I have spent a lot of time on real cars polishing and glazing so know how that process works, however to get that level I would need about three coats of clear (at least) with cuts in between... Not sure I have the motivation apart from wanting to learn for the Bruiser as I want it to absolutely POP!!!!

Also saw this in the carpark today...

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I found that with can applied clear coats, it didn't quite give the glass shine I was after but I didn't really persevere with it, so I switched to air brush and automotive clear coat, I've spent many months and countless hours with a lot to learn still but I'm getting finishes I could only dream of at the beginning of the year. There is a lot of set up cost involved and not worth the outlay unless you really want to take your modelling to the next level.

Seeing what Truck Norris and others are turning out with cans is superb so its almost hard to justify the extra expense involved. I do it because I enjoy it just like everything in this hobby, the hours I've spent on a stupid piece of plastic and the cost of materials and gear is unreal and totally unjustifiable lol! It's just a labour of perseverence to do the best I can for my own personal satisfaction. It's hard to convey the finish with a camera, mine looks far better in the flesh than the pictures show.

With regards to achieving a consistent gloss, I have found with the automotive 1k, that spraying a light cover of cellulose thinners on the finish after it has flashed off for a few minutes works wonders. Again, I'm using a different system so if you try that do it on an inconspicous area first!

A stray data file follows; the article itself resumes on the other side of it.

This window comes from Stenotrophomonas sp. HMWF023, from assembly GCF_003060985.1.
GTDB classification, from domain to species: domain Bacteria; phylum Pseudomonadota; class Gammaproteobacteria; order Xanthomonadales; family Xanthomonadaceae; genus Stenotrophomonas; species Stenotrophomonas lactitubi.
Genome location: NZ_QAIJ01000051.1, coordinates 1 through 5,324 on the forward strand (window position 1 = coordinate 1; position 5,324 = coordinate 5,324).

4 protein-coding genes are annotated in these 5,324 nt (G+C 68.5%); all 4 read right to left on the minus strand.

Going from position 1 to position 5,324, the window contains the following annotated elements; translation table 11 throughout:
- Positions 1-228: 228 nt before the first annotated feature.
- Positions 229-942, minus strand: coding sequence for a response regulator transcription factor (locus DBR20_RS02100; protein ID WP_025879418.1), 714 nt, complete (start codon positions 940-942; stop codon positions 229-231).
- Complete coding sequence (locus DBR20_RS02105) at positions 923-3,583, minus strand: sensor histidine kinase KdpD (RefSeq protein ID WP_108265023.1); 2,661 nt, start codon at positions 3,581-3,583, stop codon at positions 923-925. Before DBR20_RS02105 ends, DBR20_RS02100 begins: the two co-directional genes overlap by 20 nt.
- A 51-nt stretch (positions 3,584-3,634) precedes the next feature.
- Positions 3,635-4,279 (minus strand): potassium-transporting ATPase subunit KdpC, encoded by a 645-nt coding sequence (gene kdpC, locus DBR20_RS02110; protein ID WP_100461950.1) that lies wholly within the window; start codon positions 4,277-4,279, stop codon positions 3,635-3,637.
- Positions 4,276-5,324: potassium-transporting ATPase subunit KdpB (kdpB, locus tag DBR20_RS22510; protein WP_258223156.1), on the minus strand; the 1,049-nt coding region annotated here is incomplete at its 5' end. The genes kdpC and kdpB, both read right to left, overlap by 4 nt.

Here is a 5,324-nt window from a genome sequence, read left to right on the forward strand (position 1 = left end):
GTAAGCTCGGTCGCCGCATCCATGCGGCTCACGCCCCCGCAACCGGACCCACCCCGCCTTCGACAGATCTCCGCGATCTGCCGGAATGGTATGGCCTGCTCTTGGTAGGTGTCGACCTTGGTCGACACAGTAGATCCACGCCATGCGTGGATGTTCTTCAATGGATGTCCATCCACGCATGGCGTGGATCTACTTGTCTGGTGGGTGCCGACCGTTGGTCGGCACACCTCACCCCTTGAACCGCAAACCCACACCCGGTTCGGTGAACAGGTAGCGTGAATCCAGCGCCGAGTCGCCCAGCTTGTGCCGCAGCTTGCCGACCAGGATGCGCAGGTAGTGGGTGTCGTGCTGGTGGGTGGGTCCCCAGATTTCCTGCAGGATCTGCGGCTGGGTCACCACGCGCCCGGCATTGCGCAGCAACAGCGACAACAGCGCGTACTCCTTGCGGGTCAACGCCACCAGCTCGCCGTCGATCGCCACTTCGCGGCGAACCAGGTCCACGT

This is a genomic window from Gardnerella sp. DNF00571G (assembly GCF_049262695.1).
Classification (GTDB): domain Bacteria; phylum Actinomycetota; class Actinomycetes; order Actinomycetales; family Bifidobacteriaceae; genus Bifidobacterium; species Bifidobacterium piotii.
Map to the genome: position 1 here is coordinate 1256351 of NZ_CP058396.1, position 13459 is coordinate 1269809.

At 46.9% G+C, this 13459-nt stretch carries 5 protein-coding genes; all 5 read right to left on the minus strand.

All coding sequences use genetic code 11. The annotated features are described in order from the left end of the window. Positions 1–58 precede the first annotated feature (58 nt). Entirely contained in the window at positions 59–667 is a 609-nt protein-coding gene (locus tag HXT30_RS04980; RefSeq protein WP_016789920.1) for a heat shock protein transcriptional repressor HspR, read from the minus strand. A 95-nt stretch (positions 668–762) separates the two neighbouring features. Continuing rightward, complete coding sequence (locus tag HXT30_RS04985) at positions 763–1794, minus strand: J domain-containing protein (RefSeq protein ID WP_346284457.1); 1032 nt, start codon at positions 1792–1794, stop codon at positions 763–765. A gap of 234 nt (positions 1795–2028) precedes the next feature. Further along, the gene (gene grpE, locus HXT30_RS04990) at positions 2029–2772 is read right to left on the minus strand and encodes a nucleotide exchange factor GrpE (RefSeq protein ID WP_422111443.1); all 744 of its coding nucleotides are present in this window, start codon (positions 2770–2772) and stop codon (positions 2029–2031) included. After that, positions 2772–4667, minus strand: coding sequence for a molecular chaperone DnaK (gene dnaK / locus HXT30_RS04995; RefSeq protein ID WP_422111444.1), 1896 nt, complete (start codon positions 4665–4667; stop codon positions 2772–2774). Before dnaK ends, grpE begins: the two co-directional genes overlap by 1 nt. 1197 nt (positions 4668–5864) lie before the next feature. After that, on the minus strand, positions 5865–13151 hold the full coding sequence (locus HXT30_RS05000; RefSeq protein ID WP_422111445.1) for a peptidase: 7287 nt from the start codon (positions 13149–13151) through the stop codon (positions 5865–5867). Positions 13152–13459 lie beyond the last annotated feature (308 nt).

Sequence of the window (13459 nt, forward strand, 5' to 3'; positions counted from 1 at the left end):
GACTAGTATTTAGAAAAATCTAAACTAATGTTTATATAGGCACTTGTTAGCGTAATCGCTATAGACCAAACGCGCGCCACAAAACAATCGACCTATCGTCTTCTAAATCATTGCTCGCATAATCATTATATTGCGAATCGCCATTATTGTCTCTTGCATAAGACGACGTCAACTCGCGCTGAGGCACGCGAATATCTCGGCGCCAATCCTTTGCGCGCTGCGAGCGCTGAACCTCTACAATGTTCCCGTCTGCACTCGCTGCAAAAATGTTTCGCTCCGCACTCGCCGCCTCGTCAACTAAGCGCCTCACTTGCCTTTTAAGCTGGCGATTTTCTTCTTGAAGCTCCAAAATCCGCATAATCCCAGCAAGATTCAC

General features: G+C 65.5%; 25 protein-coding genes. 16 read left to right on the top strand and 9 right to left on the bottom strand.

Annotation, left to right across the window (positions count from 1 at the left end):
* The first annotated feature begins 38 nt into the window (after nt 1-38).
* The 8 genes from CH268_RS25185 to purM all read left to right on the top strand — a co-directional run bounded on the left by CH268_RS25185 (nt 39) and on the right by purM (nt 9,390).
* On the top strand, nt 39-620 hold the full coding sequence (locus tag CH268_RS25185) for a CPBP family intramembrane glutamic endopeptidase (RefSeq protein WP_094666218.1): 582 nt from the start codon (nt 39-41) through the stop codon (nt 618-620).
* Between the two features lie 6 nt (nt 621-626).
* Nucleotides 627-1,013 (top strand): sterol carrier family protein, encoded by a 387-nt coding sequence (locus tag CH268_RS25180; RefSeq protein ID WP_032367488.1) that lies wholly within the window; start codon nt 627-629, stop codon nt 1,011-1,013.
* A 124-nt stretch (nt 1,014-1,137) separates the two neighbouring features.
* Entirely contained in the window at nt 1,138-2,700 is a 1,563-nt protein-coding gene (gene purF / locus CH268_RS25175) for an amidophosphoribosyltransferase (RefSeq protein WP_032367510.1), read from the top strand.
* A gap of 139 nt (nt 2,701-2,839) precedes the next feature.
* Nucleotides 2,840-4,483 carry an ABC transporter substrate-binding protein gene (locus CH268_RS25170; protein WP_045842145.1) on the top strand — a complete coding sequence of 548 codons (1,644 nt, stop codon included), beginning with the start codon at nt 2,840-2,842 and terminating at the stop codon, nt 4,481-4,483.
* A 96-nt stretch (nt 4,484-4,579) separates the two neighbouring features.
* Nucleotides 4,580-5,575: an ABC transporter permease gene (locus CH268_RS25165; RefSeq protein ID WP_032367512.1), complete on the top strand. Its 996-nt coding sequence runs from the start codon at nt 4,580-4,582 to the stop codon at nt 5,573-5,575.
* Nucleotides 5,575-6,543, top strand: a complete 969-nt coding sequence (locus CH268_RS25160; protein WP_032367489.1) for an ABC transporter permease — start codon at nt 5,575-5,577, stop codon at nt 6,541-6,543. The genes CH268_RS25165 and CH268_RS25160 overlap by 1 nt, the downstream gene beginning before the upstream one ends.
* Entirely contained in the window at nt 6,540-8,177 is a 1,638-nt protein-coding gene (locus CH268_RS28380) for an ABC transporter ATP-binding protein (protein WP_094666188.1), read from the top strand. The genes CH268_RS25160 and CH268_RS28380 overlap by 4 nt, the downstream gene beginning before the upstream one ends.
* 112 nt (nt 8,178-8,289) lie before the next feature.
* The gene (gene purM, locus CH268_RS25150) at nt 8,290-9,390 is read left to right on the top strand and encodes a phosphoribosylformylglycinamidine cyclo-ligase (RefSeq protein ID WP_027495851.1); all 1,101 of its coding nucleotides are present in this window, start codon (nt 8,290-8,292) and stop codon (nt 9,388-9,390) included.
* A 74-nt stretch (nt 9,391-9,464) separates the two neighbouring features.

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I found that with can applied clear coats, it didn't quite give the glass shine I was after but I didn't really persevere with it, so I switched to air brush and automotive clear coat, I've spent many months and countless hours with a lot to learn still but I'm getting finishes I could only dream of at the beginning of the year. There is a lot of set up cost involved and not worth the outlay unless you really want to take your modelling to the next level.

Seeing what Truck Norris and others are turning out with cans is superb so its almost hard to justify the extra expense involved. I do it because I enjoy it just like everything in this hobby, the hours I've spent on a stupid piece of plastic and the cost of materials and gear is unreal and totally unjustifiable lol! It's just a labour of perseverence to do the best I can for my own personal satisfaction. It's hard to convey the finish with a camera, mine looks far better in the flesh than the pictures show.

With regards to achieving a consistent gloss, I have found with the automotive 1k, that spraying a light cover of cellulose thinners on the finish after it has flashed off for a few minutes works wonders. Again, I'm using a different system so if you try that do it on an inconspicous area first!

Great insight as I'm an old school air brusher but it hasn't been dusted off for over 10 years. I have been really wondering if you get better value for money #1 and #2 obviously a better finish. This body I will take the rattle can to the best level I can and if not happy will enter the air bush realm as I know it's a lot more accurate and you can get astonishing results once mastered. Will take me some time however if I go that route.

As far as hours / money never ever bring that up in these forums ;) ... money not relevant, only enjoyment!

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From my experience and research it's all about getting a flat surface to the paint. It doesn't really matter how you get the paint on to the body as long as the end result is smooth. You could in theory just slap it on with a brush and if you sanded it properly and polished it would look fantastic. Obviously it would take an extortionate amount of time to sand it this much so the better the application the less work there is to do later.